Parker v. Small et al

Filing 17

ORDER DENYING MOTION FOR STAY AND ABEYANCE AND REQUEST FOR ADDITIONAL BRIEFING by Judge Alsup denying 12 Ex Parte Application (whalc2, COURT STAFF) (Filed on 4/13/2010)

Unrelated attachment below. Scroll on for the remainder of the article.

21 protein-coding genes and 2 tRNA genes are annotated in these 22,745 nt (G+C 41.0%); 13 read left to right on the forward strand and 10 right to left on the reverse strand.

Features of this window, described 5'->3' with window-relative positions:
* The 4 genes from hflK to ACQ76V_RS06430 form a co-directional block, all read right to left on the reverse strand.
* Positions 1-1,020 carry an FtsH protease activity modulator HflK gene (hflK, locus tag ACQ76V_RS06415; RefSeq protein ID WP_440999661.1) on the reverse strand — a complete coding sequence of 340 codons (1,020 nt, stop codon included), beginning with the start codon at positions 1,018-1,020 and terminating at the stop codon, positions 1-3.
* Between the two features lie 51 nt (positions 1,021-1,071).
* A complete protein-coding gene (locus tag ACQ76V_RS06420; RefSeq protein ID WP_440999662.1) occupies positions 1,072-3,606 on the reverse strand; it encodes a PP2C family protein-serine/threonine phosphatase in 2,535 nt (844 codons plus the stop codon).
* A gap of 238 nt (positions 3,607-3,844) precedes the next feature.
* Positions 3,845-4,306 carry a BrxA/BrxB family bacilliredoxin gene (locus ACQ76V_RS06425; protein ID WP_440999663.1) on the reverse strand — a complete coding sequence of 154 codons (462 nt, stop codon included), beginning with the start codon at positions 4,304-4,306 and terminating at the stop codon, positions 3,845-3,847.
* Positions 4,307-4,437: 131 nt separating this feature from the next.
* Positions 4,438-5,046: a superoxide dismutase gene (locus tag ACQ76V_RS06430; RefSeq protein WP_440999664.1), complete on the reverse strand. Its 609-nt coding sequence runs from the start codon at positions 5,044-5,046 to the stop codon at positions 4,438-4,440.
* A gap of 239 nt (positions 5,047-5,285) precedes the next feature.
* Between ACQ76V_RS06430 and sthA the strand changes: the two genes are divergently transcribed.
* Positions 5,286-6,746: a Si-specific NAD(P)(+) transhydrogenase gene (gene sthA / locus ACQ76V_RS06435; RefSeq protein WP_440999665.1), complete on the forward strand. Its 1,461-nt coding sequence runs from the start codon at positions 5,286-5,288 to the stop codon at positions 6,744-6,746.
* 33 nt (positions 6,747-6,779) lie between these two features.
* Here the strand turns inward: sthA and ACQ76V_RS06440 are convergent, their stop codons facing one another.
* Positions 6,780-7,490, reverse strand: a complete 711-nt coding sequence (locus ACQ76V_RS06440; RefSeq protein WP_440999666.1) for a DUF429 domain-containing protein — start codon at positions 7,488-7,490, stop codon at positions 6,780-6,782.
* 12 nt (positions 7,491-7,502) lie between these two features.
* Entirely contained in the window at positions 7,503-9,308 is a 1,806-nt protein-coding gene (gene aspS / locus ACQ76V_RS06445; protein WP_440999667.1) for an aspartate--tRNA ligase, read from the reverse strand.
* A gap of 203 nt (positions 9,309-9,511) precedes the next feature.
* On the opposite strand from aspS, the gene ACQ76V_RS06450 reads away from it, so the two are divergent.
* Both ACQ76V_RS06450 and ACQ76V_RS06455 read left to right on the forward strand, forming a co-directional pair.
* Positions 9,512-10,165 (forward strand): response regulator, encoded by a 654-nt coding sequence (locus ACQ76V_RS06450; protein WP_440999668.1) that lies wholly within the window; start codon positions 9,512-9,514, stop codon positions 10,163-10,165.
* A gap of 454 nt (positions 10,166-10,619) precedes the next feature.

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1 2 3 4 5 6 7 8 9 10 BRIAN LEE PARKER, Petitioner, v. LARRY SMALL, Respondent. / ORDER DENYING MOTION FOR STAY AND ABEYANCE AND REQUEST FOR ADDITIONAL BRIEFING No. C 09-03989 WHA IN THE UNITED STATES DISTRICT COURT FOR THE NORTHERN DISTRICT OF CALIFORNIA United States District Court 11 For the Northern District of California 12 13 14 15 16 17 18 19 20 21 22 23 24 25 26 27 28 Petitioner moves to stay and abet the instant action so that he can exhaust certain unexhausted claims in the California Supreme Court. He also requests additional briefing on whether his unexhausted claims relate back to the federal habeas claims he has already brought. For the reasons that follow, his motion is DENIED. A jury found petitioner guilty of (1) special circumstance first degree murder with an enhancement for the intentional discharge of a firearm proximately causing great bodily injury, (2) robbery with an enhancement for the intentional discharge of a firearm proximately causing great bodily injury, (3) first degree burglary with an enhancement for the personal use of a firearm, (4) discharging a firearm at an inhabited dwelling with an enhancement for being armed with a firearm, (5) assault with a firearm and (6) possession of a firearm by a felon. The The trial court found that petitioner had two prior serious felony convictions and one prison prior. The California Court of Appeal affirmed the judgment, and the California Supreme Court denied the petition for review. 1 2 3 4 5 6 7 8 9 10 Under AEDPA, petitioner's one-year deadline to file his federal habeas petition was August 12, 2009. Petitioner timely filed a federal habeas petition raising four claims concerning purported errors by the trial court: (1) the admission of purportedly coerced evidence by a witness allegedly violated petitioner's right to due process, (2) in response to its note that it was deadlocked, the trial court's instruction to the jury was purportedly coercive, (3) in response to the jury's request for a "more understandable" explanation of reasonable doubt, the trial court's supplemental instruction omitted the presumption of innocence, and (4) the imposition of an enhanced sentence based on his priors violated petitioner's right a jury trial. Petitioner now seeks to add three claims alleging ineffective assistance of counsel at trial. He claims that defense counsel (1) failed to call a legitimate alibi witness, (2) failed to adequately impeach certain prosecution witnesses, and (3) did not adequately investigate what petitioner characterizes as largely circumstantial evidence against him. In limited circumstances, a district court has the discretion to stay and hold in abeyance a habeas corpus petition pending exhaustion of state remedies. Rhines v. Webber, 544 U.S. 269, 27778 (2005). Stay and abeyance is only appropriate when the district court determines there was good cause for petitioner's failure to first exhaust his claims in state court. Here, petitioner states that good cause exists because he "wished for prior habeas counsel to exhaust [these claims] in the California Supreme Court, yet they were not exhausted" (Br. at 3). This is insufficient to show good cause under Rhines. Virtually every habeas petitioner, at least those represented by counsel, could argue that he wanted his counsel to exhaust such claims and thereby secure a stay. This would run afoul of Rhines and its instruction that district courts should only stay mixed petitions in "limited circumstances." Rhines 544 U.S. at 277. The Ninth Circuit found no good cause existed for a stay in Wooten v. Kirkland, 540 F.3d 1019, 1024 (9th Cir. 2008). In Wooten, the petitioner claimed he believed that his counsel had exhausted all claims. By contrast, petitioner here does not even claim he was unaware that his ineffective assistance claims were not exhausted. Petitioner here therefore offers even less of a showing of good cause than the petitioner in Wooten. Therefore, his motion to stay is DENIED. 2 United States District Court 11 For the Northern District of California 12 13 14 15 16 17 18 19 20 21 22 23 24 25 26 27 28 1 2 3 4 5 6 7 8 9 10 * * * Petitioner acknowledges that he did not file his new ineffective assistance claims before the deadline for filing his federal habeas petition. He requests an order allowing additional briefing -- if his ineffective assistance claims are not successful in state court -- on whether these new claims "relate back" to his existing claims and therefore should be considered to have been timely filed. In Moyle v. Felix, 545 U.S. 644 (2005), the Supreme Court explained that for purposes of federal habeas proceedings, an amendment "relates back" to the date of the original pleading where the original and new claims were "tied to a common core of operative facts" Id. at 664. Felix's new claim was that his own pretrial statements were inadmissible under the Fifth Amendment because they were coerced. This did not relate back to his original claim that a witness's statements violated the Confrontation Clause of the Sixth Amendment because the two claims arose from separate congeries of facts. Petitioner's new claims in the present matter similarly arise arise out of alleged errors by counsel that are separate and distinct in time and type from the errors by the trial court alleged in his original habeas claims. His proposed new claims therefore do not relate back to his original claims. Petitioner argues that his new claims relate back because "[t]he crux of the original pleading in the instant case is that [his] conviction is the result of federal constitutional error, and ineffective assistance of counsel, which sounds in the Sixth Amendment, is certainly just this type of error." This argument fails because all claims in a federal habeas petition must allege federal constitutional error. By petitioner's logic, there would be no way to limit what new claims could relate back to older petitions. The Supreme Court rejected such a broad interpretation of "relation back" in Felix. Accordingly, petitioner has not raised a plausible argument that his new claims could United States District Court 11 For the Northern District of California 12 13 14 15 16 17 18 19 20 21 22 23 24 25 26 27 28 3 1 2 3 4 5 6 7 8 9 10 relate back to the same facts and occurrences as his original exhausted claims. His request for additional briefing is DENIED. IT IS SO ORDERED. Dated: April 13, 2010. WILLIAM ALSUP UNITED STATES DISTRICT JUDGE United States District Court 11 For the Northern District of California 12 13 14 15 16 17 18 19 20 21 22 23 24 25 26 27 28 4